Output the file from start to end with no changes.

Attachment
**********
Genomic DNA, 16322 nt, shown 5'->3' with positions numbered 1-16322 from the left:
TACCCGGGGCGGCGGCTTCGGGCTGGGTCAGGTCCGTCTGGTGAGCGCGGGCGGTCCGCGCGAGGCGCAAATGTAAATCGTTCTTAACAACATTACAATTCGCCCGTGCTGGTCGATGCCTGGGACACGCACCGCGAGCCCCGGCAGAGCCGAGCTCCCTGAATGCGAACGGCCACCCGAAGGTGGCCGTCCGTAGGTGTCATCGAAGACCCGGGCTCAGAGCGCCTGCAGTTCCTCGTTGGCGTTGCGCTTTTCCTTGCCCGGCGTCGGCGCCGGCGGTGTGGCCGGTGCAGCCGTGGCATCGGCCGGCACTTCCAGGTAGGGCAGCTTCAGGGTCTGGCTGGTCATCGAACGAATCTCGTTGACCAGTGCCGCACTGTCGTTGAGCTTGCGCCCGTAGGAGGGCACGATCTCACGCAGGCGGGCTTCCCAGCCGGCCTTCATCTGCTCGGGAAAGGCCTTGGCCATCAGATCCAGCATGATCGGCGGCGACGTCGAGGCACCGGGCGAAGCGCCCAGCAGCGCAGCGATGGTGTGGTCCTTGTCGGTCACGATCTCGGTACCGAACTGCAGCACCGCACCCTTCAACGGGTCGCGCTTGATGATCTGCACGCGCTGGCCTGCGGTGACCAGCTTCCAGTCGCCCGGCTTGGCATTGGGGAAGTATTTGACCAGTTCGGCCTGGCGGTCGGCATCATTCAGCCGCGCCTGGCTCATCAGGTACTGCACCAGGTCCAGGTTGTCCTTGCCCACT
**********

Genomic DNA, 16322 nt, shown 5'->3' with positions numbered 1-16322 from the left:
TACCCGGGGCGGCGGCTTCGGGCTGGGTCAGGTCCGTCTGGTGAGCGCGGGCGGTCCGCGCGAGGCGCAAATGTAAATCGTTCTTAACAACATTACAATTCGCCCGTGCTGGTCGATGCCTGGGACACGCACCGCGAGCCCCGGCAGAGCCGAGCTCCCTGAATGCGAACGGCCACCCGAAGGTGGCCGTCCGTAGGTGTCATCGAAGACCCGGGCTCAGAGCGCCTGCAGTTCCTCGTTGGCGTTGCGCTTTTCCTTGCCCGGCGTCGGCGCCGGCGGTGTGGCCGGTGCAGCCGTGGCATCGGCCGGCACTTCCAGGTAGGGCAGCTTCAGGGTCTGGCTGGTCATCGAACGAATCTCGTTGACCAGTGCCGCACTGTCGTTGAGCTTGCGCCCGTAGGAGGGCACGATCTCACGCAGGCGGGCTTCCCAGCCGGCCTTCATCTGCTCGGGAAAGGCCTTGGCCATCAGATCCAGCATGATCGGCGGCGACGTCGAGGCACCGGGCGAAGCGCCCAGCAGCGCAGCGATGGTGTGGTCCTTGTCGGTCACGATCTCGGTACCGAACTGCAGCACCGCACCCTTCAACGGGTCGCGCTTGATGATCTGCACGCGCTGGCCTGCGGTGACCAGCTTCCAGTCGCCCGGCTTGGCATTGGGGAAGTATTTGACCAGTTCGGCCTGGCGGTCGGCATCATTCAGCCGCGCCTGGCTCATCAGGTACTGCACCAGGTCCAGGTTGTCCTTGCCCACT